Paralyzed Rats Encouraged To Walk And Run In Lab Study
Swiss scientists on Thursday said they have given paralyzed rats the ability to walk again through a combination of spinal cord stimulation and robotic therapy.
The team of researchers, led by Gregoire Courtine at Ecole Polytechnique Federale de Lausanne, were able to get severely paralyzed rats walking and even running again within a couple of weeks following therapy. They effectively engaged the rats in participating in their own rehabilitation.
Publishing the research findings from a five-year study in the journal Science, Courtine said: “Our rats are not only voluntarily initiating a walking gait, but they are soon sprinting, climbing up stairs and avoiding obstacles.”
Courtine and colleagues found a massive three-fold increase in the connections between the brain and spinal cord after training exercises.
“The motor cortex developed new pathways to regain control of the area below the injury. This was really fascinating to see,” Courtine told AFP. “What we observed was this extensive reorganization of the central nervous system not only at the level of the injury but throughout the brain, brain stem and spinal cord.”
The therapy combined an electrical-chemical stimulation of the spinal cord, mimicking the signals the brain would normally send to limbs to produce movement, and a robotic device that allowed the rats to remain upright.
The robotic device kept the rats in a two-legged standing position and stabilized them from teetering sideways, but did not aid in forward movement.
The team used a chocolate reward as incentive for the specimens to become motivated and try to reach the edible goal. Soon, the animals succeeded in making a few steps. Within five to six weeks, as their skills improved, the rats were climbing stairs, dodging obstacles, and even running without any treat in view.
“We had a very high percentage of success with these animals. We always observed, in all of the animals we treated, recovery of voluntary movement,” said Courtine, adding that more than 100 lab rats were tested. He noted that some show more improvement than others.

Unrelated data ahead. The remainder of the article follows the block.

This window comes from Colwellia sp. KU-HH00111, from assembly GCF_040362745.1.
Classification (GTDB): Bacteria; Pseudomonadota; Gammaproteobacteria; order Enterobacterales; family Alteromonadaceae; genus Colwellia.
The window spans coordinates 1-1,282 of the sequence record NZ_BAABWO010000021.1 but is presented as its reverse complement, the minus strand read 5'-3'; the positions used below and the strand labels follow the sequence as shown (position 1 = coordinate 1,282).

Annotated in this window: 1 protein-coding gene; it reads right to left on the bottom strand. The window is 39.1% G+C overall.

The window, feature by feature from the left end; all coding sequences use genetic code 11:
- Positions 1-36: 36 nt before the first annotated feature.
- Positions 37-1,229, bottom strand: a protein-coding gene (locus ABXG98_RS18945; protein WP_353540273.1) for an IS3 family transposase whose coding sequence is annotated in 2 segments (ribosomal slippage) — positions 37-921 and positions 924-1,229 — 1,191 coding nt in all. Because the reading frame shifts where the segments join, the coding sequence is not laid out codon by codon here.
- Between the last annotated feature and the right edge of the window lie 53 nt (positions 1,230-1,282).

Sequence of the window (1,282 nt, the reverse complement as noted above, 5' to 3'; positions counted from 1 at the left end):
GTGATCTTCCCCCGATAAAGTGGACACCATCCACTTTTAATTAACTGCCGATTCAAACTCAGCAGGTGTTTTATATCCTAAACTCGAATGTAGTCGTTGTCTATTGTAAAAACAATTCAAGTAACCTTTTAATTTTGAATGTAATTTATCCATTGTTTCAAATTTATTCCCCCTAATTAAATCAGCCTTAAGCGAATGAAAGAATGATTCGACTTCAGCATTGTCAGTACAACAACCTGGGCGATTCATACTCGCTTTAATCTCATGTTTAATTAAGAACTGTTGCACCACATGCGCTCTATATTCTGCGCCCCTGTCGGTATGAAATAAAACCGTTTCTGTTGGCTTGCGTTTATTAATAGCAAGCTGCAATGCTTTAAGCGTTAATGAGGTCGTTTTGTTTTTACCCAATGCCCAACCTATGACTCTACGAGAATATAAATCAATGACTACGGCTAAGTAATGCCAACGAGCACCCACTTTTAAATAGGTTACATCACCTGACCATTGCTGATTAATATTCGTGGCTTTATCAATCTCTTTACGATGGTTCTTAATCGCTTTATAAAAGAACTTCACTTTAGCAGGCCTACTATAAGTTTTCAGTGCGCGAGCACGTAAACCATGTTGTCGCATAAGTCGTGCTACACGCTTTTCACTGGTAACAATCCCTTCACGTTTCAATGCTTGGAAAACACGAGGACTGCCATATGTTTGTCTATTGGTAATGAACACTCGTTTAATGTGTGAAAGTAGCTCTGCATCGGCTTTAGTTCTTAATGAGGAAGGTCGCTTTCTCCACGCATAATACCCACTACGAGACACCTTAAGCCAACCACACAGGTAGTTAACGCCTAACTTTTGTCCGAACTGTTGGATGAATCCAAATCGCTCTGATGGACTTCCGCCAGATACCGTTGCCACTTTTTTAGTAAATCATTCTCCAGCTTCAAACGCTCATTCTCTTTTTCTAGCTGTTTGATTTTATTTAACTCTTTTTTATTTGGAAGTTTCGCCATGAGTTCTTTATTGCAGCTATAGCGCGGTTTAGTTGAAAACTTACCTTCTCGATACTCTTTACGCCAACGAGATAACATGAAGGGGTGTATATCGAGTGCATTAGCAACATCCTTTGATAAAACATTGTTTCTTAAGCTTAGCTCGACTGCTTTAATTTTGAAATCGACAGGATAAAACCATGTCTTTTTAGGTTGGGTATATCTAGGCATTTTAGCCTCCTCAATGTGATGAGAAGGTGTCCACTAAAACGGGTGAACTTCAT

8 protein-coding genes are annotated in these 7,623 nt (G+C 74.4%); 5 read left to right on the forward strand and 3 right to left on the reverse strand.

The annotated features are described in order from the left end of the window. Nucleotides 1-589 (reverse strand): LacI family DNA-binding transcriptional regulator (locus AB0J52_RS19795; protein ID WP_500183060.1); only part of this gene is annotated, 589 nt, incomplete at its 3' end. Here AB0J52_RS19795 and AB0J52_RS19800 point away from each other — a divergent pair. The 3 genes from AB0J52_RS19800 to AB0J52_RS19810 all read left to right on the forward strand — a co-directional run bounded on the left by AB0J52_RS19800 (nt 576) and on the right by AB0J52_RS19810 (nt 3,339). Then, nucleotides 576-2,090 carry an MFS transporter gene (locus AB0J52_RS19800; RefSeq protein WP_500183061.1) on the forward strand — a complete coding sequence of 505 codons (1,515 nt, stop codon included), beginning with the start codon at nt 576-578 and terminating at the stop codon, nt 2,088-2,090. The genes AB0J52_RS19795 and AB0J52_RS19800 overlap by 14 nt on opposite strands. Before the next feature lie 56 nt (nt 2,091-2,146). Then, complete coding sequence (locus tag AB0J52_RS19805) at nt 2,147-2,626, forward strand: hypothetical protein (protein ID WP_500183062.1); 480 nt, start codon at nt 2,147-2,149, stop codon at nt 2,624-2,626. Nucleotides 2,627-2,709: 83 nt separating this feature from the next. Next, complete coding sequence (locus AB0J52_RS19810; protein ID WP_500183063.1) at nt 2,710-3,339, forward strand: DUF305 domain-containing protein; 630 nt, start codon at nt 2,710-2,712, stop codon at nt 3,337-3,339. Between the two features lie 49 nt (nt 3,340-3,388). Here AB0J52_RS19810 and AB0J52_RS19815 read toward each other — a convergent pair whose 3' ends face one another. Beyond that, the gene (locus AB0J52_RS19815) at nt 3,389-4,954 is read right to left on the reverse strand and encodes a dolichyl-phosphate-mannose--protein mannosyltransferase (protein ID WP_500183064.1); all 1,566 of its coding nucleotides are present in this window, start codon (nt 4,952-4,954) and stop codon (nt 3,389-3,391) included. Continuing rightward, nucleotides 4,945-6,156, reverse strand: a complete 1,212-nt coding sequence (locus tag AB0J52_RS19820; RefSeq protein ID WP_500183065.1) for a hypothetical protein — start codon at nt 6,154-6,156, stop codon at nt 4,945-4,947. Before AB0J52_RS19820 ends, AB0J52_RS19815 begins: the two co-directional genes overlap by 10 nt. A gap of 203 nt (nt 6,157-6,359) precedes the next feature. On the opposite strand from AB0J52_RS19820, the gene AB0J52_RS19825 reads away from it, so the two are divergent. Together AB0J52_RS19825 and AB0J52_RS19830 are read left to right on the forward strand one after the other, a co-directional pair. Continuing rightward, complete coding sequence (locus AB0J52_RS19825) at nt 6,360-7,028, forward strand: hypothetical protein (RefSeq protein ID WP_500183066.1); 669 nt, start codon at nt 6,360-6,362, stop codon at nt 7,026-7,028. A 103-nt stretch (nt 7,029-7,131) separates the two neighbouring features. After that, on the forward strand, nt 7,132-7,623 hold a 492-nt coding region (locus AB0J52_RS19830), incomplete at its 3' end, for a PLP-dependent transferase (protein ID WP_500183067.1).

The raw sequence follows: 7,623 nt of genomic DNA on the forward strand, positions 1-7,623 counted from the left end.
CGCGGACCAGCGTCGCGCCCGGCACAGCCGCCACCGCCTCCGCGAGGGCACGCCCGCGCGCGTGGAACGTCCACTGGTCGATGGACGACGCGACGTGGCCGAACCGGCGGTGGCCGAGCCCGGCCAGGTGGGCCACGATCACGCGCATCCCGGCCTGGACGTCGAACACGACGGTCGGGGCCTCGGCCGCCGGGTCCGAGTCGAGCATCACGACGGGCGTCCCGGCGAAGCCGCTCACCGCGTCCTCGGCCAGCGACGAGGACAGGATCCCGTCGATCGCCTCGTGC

Courtine pointed out that while the research is significant, it remains unclear whether similar techniques could help people with spinal cord damage, but he added that the technique does hint a new ways of treating paralysis.
Elizabeth Bradbury, a Medical Research Council senior fellow at King’s College London, agrees.
“This is ground-breaking research and offers great hope for the future of restoring function to spinal injured patients,” said Bradbury.
However, she noted that very few human spinal cord injuries are the result of a direct cut through the cord, as seen in the rat experiments. Human injuries are most often the result of bruising or compression and its unclear whether the technique would work in these type of injuries. It is also unclear if this type of therapy could help a patient who has had a long-term spinal cord injury, as scar tissue, holes and dead and degenerated nerve cells and fibers have occurred.
Nevertheless, Courtine’s study is an encouraging step in the right direction, demonstrating the ability of the spinal cord to repair itself, something known as neuroplasticity.
Other attempts have also been made to repair spinal cords, including the use of stem cell therapy. However, Geron, the world’s leading embryonic stem cell company, which pioneered work in that field, halted its operations last year.
Courtine and others at EPFL are in the beginning stages of developing an $11.1 million project, called NeuWalk, aiming to design a fully operative spinal neuroprosthetics system for humans.
“We are not thinking this will cure spinal cord injury. We need to be very clear on this. This is not a cure,” Courtine said. “What we observed in rats — the plasticity and the extent of the recovery is very surprising — so now we need to optimize all these systems for humans and do our best to at least improve functional recovery.”
Norman Saunders, a neuroscientist at the University of Melbourne in Australia, told Reuters in an emailed statement that although it remains to be seen whether the technique can be translated to people, “it looks more promising than previously proposed treatments for spinal cord injury.”
This study “suggests we are on the edge of a truly profound advance in modern medicine: the prospect of repairing the spinal cord after injury,” added Bryce Vissel, head of the Neurodegenerative Diseases Research Laboratory at the Garvan Institute of Medical Research in Sydney.
Courtine hopes to begin human trials within a year or two at Balgrist University Hospital Spinal Cord Injury Center in Zurich.